Mrs. Lauderback 2
“Mrs. Lauderback at the Opera” Terra Cotta sculpture by KSR

It’s a fact that we grow older every day. I have had a great ambition not to be a cranky old battle-axe, but then I never wanted to be boring either. I’m trying to make a bigtime play at being old and interesting. If you’re going to be halfway interesting you can’t go around moaning abut your aches and pains. Do you think that’s easy?

You might tell yourself defensively that you aren’t boring you’re just focused. Pain can do that to you. When you develop a body part which doesn’t seem to work properly, it becomes the most interesting and important thing in the universe. Sort of like potty training when your kids were babies and it’s all you could talk about. I do understand that, we all did it.

Pain is different though. You begin listening to people discussing their aches and pains, and you think “Gosh, I have that too. What’s the big deal?” Do they think everyone wants to listen to that? On the other hand shared pain is a conversation starter. You meet all kinds of interesting people and begin to acquire illnesses you never heard of.

But there’s no denying that the discussion of pain is a real downer, and it’s contagious. You begin by feeling sorry for the other person, and end up feeling sorry for yourself. It leads to making excuses for poor performance.

On the other hand, it does absolutely no good for someone who feels like they’re ready to run a marathon to try to pep up the situation. In fact, it may lead to the end of a perfect friendship. Sometimes it feels good to just wallow in your own miserablness, but be forewarned—don’t do it.

Years ago my daughter was caught in a storm which ripped out the road in front of her mountain home. To get out, she had to scramble down a ravine with her two small boys before she could get to relative safety at our home. I was in bed with flu at the time, feeling like death warmed over, but my ever-cheerful husband took me in hand and told me not to make them feel any worse than they do. “No one wants to see your pitiful face.” And you know, he was right. They appeared at our door muddy and disheveled and hungry, and in trying to remedy their situation, I found that I forgot about the flu bug.

On another occasion when I was down with another flu bug, a second daughter in her “previous” life announced that she wanted to get married in a month.

At home.

That may be the fastest I ever jumped out of bed in my life. But again, thinking of someone else instead of yourself was the cure. There’s only so much room in your brain, and it’s truly uncreative to fill it with yourself.

Every month or so I have lunch with a group of my high school friends, all of whom claim to be 86 years old. There are a few canes in evidence, but they all live alone and drive to where we have decided to eat. I am the youngest by a year, and I am the only one fortunate to still have a husband. These are vibrant, interesting women with varied interests. We have made it a rule to begin each meeting by asking if there are any new health problems they need to discuss. If not, the rule is to forget them all for the duration of the lunch. It’s a good rule because everyone has something.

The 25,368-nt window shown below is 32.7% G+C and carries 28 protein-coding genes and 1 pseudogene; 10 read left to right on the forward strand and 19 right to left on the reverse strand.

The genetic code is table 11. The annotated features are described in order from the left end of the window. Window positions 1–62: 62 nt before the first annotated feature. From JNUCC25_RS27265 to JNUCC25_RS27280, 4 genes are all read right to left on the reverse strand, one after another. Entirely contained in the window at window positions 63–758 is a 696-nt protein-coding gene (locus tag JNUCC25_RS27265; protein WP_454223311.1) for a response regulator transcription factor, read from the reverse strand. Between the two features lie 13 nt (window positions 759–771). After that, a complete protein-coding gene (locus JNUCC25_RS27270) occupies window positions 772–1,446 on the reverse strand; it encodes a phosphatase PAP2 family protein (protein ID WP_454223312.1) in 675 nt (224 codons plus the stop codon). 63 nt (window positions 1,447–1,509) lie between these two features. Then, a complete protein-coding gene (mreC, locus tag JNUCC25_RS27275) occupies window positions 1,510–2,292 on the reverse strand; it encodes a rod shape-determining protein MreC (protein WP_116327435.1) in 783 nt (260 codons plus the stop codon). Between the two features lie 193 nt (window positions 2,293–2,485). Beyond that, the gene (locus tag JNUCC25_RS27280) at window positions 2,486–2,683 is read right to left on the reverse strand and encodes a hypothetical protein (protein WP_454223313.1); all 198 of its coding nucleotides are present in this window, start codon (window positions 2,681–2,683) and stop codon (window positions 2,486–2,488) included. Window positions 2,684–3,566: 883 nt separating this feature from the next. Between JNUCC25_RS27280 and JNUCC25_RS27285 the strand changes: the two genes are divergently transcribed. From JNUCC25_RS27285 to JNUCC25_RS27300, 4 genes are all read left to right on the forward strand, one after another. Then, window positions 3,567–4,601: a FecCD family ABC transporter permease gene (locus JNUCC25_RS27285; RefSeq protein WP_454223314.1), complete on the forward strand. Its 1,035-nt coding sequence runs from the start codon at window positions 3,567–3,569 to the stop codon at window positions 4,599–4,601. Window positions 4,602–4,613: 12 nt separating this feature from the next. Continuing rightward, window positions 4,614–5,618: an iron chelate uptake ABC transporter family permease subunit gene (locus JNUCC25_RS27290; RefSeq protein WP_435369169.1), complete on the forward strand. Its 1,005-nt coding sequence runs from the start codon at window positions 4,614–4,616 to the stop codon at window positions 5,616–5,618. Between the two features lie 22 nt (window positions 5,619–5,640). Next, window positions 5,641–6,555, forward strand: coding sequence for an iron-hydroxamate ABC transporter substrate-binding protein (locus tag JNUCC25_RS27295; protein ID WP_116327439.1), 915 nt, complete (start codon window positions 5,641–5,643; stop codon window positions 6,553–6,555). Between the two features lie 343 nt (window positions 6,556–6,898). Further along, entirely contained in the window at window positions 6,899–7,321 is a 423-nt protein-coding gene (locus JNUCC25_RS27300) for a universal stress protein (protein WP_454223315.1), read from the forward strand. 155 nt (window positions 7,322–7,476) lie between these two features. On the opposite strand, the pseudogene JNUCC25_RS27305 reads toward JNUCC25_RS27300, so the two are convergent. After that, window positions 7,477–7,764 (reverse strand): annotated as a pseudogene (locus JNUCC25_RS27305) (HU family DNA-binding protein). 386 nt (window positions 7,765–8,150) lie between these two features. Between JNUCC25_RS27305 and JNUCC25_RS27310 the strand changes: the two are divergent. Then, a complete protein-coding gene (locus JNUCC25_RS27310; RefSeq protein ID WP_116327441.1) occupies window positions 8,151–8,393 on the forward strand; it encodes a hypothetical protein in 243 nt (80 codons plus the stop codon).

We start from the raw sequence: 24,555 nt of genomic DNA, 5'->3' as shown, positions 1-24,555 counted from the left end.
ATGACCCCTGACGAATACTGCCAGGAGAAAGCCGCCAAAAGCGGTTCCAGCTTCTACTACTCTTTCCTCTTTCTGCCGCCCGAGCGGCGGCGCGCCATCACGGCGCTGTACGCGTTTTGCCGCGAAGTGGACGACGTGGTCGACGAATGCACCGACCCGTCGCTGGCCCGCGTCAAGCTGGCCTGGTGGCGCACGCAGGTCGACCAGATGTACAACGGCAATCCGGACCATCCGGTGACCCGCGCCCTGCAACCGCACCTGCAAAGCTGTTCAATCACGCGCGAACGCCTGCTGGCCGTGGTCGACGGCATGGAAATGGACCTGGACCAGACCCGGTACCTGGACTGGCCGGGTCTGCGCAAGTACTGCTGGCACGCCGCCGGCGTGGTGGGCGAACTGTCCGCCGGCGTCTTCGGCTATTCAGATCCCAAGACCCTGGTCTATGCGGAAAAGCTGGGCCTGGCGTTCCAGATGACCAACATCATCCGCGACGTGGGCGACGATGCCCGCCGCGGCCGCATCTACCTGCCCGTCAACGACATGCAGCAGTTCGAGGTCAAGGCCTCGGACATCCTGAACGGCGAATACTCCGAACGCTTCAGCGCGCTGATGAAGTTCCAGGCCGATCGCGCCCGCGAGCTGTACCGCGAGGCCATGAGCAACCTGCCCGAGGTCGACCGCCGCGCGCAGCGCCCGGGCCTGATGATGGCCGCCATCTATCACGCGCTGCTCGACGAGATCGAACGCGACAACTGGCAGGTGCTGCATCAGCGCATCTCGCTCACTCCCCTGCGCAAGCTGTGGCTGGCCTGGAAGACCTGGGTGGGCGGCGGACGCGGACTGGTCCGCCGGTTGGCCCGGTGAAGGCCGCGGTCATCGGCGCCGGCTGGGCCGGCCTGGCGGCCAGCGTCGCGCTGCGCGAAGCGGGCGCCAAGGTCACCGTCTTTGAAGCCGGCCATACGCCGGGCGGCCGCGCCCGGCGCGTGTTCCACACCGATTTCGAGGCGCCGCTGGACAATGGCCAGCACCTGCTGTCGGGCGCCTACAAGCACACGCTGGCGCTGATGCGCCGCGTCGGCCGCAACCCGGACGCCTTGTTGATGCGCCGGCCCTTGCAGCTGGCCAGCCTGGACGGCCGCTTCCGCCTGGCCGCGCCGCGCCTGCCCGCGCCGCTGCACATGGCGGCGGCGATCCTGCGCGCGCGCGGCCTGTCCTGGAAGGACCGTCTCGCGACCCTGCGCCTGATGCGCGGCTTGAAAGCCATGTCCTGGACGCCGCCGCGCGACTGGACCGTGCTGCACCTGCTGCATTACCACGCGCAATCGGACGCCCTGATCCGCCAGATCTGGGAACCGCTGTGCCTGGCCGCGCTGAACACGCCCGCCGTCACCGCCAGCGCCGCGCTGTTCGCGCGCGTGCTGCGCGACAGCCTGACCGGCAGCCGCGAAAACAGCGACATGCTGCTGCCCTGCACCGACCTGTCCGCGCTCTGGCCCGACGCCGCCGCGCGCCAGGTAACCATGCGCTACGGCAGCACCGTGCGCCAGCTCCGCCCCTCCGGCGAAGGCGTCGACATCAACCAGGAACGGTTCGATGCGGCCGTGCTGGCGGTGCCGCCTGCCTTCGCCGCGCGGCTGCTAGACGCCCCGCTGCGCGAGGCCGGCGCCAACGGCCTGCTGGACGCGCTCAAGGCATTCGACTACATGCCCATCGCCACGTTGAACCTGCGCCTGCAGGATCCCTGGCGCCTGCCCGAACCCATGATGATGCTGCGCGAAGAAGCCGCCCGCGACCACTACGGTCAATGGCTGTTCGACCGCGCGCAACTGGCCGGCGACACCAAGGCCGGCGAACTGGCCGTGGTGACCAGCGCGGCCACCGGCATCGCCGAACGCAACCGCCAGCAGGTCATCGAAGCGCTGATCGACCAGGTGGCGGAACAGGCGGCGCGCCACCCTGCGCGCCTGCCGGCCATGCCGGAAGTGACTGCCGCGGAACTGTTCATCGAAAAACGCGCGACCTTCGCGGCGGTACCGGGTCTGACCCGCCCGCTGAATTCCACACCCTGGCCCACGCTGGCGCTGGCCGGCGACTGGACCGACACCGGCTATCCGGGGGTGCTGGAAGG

Dr. Advice and I have spent the past four days in bed. Oh, not having a jolly good time, as you may think, but being host to an unwelcome and unappreciative guest of the dreaded Flu Bug. However today
I dragged myself to my computer and found from Cheri’s blog that she is tooling along the lonely highway 50 eating chocolate chip cookies and taking beautiful pictures. Two other blogers are raving about their chocolate chip cookies, and the local newspaper ran half a page on recipes for them.
What on earth is wrong with the humble oatmeal cookie? I made dozens of cookies of all kinds for lunchboxes when my children were growing up, and dozens of them were oatmeal cookies. I think even Cheri may have eaten some. They were called Cape Cod Oatmeal cookies from the Betty Crocker cookbook someone gave me for a wedding present. I forget who.
And then some years ago my daughter came up with another recipe which is not only better than mine, but to add insult to injury it is called “Better Than Mom’s Oatmeal Cookies”.
Well, after sleeping and not eating for a few days, the thought of cookies was too much for my weak will and I absolutely had to have a cookie. Therefore:

Preheat oven to 350 and put either parchment or a Silpat on cookie sheet
1 cup butter
1 cup sugar
1 cup brown sugar
Cream well in electric mixer, then add
2 large eggs , 2 teaspoons vanilla
Mix thoroughly and then in separate bowl mix
1 1/2 cups flour
1 1/8 teaspoons baking soda (yes, 1/8 tsp.)
1 teaspoon salt
1 teaspoon ground cinnamon
1/2 teaspoon ground mace
1/2 teaspoon nutmeg
1/2 teaspoon ground cloves
With mixer running gradually add dry ingredients to butter/sugar mixture until thoroughly combined.
Fold in 3 cups oatmeal, uncooked,
1 cup chopped walnuts or pecans,
1 cup yellow raisins or dried cranberries chopped
Drop by tablespoons, 2 inches apart, onto cookie sheet, flatening each mound slightly.
Bake 8-10 min. for a soft cookie, 12 min. for a crunchy one.
And I have to say I added a handful of chocolate chips to the batter as well, so there!

Then with a handful of warm cokies and a cold glass of milk, I returned to my book and my bed. Sad to say that Dr. Advice never even missed me.